The result of the South African Broadcasting Act Reith wrote was steady progress towards a useful national public broadcaster. Believe it or not, television had first been seen, in embryonic form, eight years earlier, in 1928. By the 1950s, under the Nationalist government, South Africa fell behind the rest of the world, in both connection to the world and in technology. Less sophisticated southern Rhodesia had TV in 1959, but it was only in 1976 that South Africa was allowed to follow.

Through the 1960s and 1970s, each time someone inside the SABC showed a spark of free thought, he or she would be slapped down. Sometimes the morning current affairs radio shows tried to do proper interviews, then someone would be fired and it would be back to square one. Good people cannot take it for long.

When the chance came leading up to 1994, grassroots supporters around the country pushed for a public broadcaster that was “free, fair and open”. Conferences were held. It was true that the outgoing white government supported it because it feared losing all power, and the ANC supported it because it still had no power. But the principle of an independent public broadcaster was adopted by all.

The free market argument that you don’t need one did not get much support: there would always be needs the market would not satisfy – languages like Venda and Tsonga and Seswati, for example, just don’t get advertising, yet South Africans speak those languages and must be catered for.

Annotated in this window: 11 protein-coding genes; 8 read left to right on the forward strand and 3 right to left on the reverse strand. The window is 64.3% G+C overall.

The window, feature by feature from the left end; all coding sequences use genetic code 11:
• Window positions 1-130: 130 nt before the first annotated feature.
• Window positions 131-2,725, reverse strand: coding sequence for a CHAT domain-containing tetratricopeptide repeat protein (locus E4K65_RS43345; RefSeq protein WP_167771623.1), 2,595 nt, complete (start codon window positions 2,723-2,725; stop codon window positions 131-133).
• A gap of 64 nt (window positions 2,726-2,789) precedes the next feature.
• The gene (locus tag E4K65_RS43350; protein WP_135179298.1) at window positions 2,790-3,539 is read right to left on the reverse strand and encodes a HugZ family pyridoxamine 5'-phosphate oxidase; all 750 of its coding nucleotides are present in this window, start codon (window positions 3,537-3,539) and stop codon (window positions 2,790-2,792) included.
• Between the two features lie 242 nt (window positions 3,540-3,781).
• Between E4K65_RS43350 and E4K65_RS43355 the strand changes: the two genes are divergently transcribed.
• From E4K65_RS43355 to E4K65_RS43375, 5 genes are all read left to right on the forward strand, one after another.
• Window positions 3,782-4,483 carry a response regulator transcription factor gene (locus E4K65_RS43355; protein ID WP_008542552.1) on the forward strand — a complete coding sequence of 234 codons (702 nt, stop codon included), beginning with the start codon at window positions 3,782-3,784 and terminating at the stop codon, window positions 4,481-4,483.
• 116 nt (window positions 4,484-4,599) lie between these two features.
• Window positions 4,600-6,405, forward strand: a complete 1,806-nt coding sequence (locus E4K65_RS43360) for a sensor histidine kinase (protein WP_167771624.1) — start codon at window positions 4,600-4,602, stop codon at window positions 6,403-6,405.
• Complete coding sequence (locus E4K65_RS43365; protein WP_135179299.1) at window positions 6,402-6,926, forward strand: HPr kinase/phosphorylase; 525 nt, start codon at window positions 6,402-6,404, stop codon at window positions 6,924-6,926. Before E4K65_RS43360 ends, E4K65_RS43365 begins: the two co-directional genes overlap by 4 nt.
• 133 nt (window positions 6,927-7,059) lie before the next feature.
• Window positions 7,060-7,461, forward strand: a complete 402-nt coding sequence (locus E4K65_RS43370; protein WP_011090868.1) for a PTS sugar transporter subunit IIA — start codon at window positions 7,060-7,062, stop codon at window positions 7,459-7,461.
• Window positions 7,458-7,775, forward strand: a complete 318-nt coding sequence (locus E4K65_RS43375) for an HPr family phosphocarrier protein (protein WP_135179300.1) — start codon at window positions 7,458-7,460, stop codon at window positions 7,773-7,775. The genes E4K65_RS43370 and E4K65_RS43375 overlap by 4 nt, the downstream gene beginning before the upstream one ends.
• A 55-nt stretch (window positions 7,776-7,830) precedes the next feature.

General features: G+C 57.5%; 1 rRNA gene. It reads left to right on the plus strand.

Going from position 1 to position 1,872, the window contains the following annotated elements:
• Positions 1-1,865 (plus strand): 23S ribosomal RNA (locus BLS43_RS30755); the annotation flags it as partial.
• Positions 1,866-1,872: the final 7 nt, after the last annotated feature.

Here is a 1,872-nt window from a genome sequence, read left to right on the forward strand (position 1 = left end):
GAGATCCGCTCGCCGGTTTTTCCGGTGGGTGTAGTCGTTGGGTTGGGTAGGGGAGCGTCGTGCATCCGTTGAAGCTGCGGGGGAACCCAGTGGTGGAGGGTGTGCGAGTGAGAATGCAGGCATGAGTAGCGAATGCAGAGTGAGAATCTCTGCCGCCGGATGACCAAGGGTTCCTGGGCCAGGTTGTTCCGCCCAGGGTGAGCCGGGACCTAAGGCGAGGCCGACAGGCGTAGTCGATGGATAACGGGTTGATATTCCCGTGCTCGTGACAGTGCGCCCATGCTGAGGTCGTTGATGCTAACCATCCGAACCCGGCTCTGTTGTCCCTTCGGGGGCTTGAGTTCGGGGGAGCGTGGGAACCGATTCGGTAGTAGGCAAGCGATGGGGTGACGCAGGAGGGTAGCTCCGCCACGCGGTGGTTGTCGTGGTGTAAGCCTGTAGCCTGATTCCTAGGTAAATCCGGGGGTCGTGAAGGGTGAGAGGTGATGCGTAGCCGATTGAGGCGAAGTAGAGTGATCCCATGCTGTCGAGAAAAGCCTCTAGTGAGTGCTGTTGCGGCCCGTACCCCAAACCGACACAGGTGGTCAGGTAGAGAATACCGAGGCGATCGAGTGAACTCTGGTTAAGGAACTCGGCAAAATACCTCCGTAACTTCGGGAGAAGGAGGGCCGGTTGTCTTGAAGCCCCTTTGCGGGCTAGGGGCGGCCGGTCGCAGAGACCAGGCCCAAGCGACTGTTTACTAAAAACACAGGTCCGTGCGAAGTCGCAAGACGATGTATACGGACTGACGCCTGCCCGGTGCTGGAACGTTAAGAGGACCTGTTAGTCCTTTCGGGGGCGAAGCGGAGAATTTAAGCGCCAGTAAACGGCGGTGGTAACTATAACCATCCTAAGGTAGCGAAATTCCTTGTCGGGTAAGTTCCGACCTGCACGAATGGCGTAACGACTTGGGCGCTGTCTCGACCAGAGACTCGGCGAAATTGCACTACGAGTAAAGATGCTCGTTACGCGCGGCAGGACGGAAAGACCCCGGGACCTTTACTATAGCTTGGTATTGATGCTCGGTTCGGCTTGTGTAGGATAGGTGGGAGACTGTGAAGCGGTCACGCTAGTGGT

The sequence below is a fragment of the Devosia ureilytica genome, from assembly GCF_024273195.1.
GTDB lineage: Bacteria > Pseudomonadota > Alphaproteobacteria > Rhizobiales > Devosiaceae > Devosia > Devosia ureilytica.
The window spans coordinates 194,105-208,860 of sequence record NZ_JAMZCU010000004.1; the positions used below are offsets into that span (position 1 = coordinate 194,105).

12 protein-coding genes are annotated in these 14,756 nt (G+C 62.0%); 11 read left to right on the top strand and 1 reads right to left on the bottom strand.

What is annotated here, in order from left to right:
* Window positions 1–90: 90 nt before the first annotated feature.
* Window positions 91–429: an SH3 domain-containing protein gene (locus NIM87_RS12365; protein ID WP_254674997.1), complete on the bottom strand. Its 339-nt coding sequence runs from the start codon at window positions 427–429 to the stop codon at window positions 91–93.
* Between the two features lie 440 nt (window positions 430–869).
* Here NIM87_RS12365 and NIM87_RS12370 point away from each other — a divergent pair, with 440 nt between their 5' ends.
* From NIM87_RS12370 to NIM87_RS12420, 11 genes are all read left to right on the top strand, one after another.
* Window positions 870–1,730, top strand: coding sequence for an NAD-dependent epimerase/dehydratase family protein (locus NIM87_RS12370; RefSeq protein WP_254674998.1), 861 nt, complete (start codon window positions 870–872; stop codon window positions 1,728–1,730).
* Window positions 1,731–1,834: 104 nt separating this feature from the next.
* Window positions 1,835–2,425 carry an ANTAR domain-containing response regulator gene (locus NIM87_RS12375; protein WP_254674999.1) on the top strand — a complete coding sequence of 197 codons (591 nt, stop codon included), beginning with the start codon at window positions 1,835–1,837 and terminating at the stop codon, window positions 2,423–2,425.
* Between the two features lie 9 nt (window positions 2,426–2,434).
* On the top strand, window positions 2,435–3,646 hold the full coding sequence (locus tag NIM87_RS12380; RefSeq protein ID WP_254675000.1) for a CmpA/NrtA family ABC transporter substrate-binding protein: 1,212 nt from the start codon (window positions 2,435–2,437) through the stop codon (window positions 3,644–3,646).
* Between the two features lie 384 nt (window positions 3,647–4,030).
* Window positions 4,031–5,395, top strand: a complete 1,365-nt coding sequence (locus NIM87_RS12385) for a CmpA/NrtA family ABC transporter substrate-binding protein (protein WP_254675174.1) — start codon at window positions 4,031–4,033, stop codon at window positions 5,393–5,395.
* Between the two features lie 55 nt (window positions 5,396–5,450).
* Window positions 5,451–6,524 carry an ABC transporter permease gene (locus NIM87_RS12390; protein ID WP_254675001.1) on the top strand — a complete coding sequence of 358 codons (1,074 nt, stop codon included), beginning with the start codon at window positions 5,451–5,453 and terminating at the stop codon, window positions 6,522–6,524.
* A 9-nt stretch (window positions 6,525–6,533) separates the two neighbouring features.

I think there was general satisfaction with the fresh, balanced coverage of the democratic election (disclosure – I was in charge of SABC’s 1994 radio election coverage).

Zwelakhe Sisulu was a successful CEO. He was from ANC aristocracy, but he did not behave like a crony. He wanted to be fair. The Sisulu name gave him some protection. After that, it got harder. The lessons were soon forgotten by the powerful. One CEO replaced another, one board following another.

When the Constitution was being drawn up at Codesa, some wanted the SABC to be a Chapter Nine body, its independence to be constitutionally protected. But the decision was taken that it made more sense to protect the broadcast regulator – now the Independent Communications Authority of South Africa (ICASA) – because it regulated the SABC and everything else.

That did not work. Parliamentarians went behind the back of the process and interfered. The SABC executive realised the regulator was being bypassed, and began lobbying MPs instead of taking their case to ICASA. The rest followed.

Dr Ivy Matsepe-Casaburri, kept on as communications minister by Mbeki for 10 years despite evident failure to advance the information economy, proposed laws to take control of executive appointments.

The ANC did not stand up. Under Zuma it got worse.

Last year the SABC was due for another new board. As has become common, finding the best was not on the agenda. Nor, indeed, was diversity. The chair so chosen turned out to have misled the committee about a university degree. Nobody spoke up. We have become so rule-bound that a fake degree is fatal because it’s fraud, but a lack of suitable expertise to build the institution is beside the point. (Disclosure: I was one of the unsuccessful candidates.)

Jimi held on as long as he could. He made compromises that embarrass him. Middle age creeps up as your household obligations reach their peak. Finally, he had to have his soul back. DM

John Matisonn is the author of GOD, SPIES AND LIES, Finding South Africa’s future through its past, and host of CTV’s BETWEEN THE LINES.